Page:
Fahmida Riaz remembered with teary eyes
KARACHI: It was an evening that exuded pure emotion and love. The cultural space T2F had a panel of some of the known writers and social figures of the city that went down memory lane to pay tribute to poet Fahmida Riaz who passed away on Nov 21 in Lahore. A few speakers even choked up during their speeches as they recalled the life and work of the poet on Monday.
Artist Sheema Kermani said she had known Fahmida since 1974-75 when she was working on a film script and theatre play. Fahmida had the ability to translate poems in no time. She was a literary giant. She didn’t get acknowledged the way she deserved. Instead, her art was dubbed obscene and she was called an Indian agent. She wasn’t just a poet, but a fine fiction writer and translator. Sheema also performed one of her poems.
Journalist Mujahid Barelvi said he had a chat with Fahmida over the phone during her stay in Lahore and asked her why she wasn’t invited to Faiz Festival. The poet had responded by reading a verse. Then hours later a mutual friend called to tell him that Fahmida had passed on. Hearing that, Barelvi’s mobile phone fell from his hands.
Anis Haroon said she and Fahmida were friends from their childhood days in Hyderabad. The poet was a year junior to her. Both of them saw the world with the same eyes. At the time they got hold of the book Notes from the Gallows which they used to read in a hush-hush manner. Later, they worked together as social activists and distributed pamphlets against the Ayub Khan regime. Although Fahmida was known as a poet, “I consider her a committed Marxist.”
Fahmida looked terribly dispirited after the death of her son Kabir, who was 27 years of age, in the US. Then she suffered another shock when Benazir Bhutto was assassinated.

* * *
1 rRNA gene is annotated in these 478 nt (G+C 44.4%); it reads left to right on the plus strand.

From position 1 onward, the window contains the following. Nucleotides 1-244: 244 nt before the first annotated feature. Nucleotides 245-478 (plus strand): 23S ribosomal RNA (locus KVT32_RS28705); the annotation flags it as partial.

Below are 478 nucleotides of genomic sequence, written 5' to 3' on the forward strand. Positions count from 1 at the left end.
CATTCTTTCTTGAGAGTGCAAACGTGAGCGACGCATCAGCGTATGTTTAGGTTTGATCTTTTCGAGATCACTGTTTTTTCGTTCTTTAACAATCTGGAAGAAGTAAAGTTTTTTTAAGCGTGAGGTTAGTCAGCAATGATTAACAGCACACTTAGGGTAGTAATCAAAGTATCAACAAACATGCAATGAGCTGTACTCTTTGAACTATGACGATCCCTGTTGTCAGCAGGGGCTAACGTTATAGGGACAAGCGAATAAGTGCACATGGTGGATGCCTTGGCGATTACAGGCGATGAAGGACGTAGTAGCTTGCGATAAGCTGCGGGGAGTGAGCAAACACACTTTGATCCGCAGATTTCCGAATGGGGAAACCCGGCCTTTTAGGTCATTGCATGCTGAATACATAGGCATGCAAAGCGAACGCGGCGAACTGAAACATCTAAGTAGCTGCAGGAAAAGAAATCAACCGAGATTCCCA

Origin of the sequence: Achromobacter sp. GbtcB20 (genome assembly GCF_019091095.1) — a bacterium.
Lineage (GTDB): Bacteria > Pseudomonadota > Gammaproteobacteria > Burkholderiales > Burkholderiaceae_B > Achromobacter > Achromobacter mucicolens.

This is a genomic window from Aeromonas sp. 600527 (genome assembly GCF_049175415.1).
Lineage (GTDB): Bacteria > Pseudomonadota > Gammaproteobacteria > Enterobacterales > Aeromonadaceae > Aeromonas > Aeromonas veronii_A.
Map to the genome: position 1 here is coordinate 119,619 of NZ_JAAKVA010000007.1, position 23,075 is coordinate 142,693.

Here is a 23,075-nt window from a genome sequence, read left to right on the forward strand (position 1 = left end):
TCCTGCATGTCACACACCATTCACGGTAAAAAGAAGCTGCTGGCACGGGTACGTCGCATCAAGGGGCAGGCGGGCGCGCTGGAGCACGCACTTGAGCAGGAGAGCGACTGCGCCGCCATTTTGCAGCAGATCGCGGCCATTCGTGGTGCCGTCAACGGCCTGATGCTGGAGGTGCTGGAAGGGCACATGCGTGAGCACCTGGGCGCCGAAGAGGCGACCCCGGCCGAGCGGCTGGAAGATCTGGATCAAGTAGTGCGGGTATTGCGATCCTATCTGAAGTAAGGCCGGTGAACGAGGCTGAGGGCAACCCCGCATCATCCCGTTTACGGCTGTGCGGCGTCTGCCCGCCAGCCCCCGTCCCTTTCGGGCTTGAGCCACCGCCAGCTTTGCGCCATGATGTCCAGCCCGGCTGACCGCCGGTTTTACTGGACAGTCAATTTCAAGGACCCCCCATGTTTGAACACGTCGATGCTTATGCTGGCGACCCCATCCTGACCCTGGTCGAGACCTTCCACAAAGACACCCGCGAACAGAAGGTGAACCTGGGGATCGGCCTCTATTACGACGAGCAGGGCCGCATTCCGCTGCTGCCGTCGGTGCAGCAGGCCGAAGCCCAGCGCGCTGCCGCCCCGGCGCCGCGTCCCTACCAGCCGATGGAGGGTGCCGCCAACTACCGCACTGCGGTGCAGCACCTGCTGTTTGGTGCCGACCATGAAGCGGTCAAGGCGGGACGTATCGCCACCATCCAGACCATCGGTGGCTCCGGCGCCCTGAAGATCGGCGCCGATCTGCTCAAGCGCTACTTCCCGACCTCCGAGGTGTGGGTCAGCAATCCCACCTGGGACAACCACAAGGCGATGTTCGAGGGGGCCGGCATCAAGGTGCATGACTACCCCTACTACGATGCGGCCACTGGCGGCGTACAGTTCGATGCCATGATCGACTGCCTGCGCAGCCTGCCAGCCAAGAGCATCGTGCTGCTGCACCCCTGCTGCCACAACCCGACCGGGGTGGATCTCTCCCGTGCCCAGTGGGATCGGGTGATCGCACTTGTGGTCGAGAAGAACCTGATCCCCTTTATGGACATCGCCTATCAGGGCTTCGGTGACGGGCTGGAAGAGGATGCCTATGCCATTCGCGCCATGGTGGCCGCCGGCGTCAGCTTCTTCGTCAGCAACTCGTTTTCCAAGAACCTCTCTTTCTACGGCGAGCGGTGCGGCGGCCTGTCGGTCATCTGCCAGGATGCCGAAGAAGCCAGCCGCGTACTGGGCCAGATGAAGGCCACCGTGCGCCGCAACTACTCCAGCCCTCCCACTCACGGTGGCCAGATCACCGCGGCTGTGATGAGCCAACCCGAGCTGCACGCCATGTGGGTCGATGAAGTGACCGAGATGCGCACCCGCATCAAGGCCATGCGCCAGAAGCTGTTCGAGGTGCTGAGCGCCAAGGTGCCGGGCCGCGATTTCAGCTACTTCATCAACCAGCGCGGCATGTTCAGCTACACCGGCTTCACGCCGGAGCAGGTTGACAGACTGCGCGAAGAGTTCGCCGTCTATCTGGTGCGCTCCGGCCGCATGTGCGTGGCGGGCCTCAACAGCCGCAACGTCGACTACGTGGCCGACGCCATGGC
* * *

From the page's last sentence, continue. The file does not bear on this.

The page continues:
Asif Farrukhi said he was once, when Fahmida was alive and had been unwell, contacted by a newspaper to write her obituary because the newspaper used to prepare obituaries of renowned individuals who were in their sunset years. He didn’t like it. He went to Fahmida and told her about it. She, using her trademark sense of humour, asked him how well he knew her to write her obituary.
Farrukhi said he first saw Fahmida when she had returned from England and an event was organised in her honour where she read her poetry. At the time he couldn’t grasp her poetry and asked his father what some of her lines meant. His father told him that he’d understand them as he grew up.
Farrukhi said Fahmida was a straightforward, simple kind of a woman. One day a member of a political party that she supported in the past came to her and inquired whether she needed anything. She replied that she needed a kettle because she often got up in the middle of the night, craving tea.
Ameena Saiyid said she met Fahmida after she came back from India and asked her to join Oxford University Press. She agreed on the condition that she would come and go as she pleased. She did valuable work for OUP, wrote many books, including translations of children’s books. “She will live on in our hearts and minds.”
‘A new voice had emerged’
Ghazi Salahuddin talked about Fahmida’s first book of poems Pathar Ki Zaban. He argued that the book marked a significant moment in the history of Urdu literature because a new voice had emerged. Not only that, the book reflected our social history. He added that Fahmida was an avid reader of world literatures.
Poet Attiya Dawood said she (Attiya) did not belong to a literary family. But when she heard the people of her village talk about a female poet getting married to a man belonging to their village, Zafar Ujan, it instilled interest in her to know the poet. Subsequently when Attiya became a member of the Sindhi Adabi Sangat, and the Sangat wanted to invite Fahmida as a guest in one of their programmes, it was she who went to Fahmida’s house on Tariq Road and invited her.
In those days the Sangat didn’t have a proper office, so she invited Fahmida to her home in FB Area and gave her directions, telling her which public transport bus she could catch to reach there. Fahmida said yes but told her that they’d together catch a cab for that. Subsequently, Fahmida and Attiya became friends and she translated many of Attiya’s Sindhi poems into Urdu. In one such translation, she could not properly translate the Sindhi word for a firefly, but the word she used made the poem even more beautiful.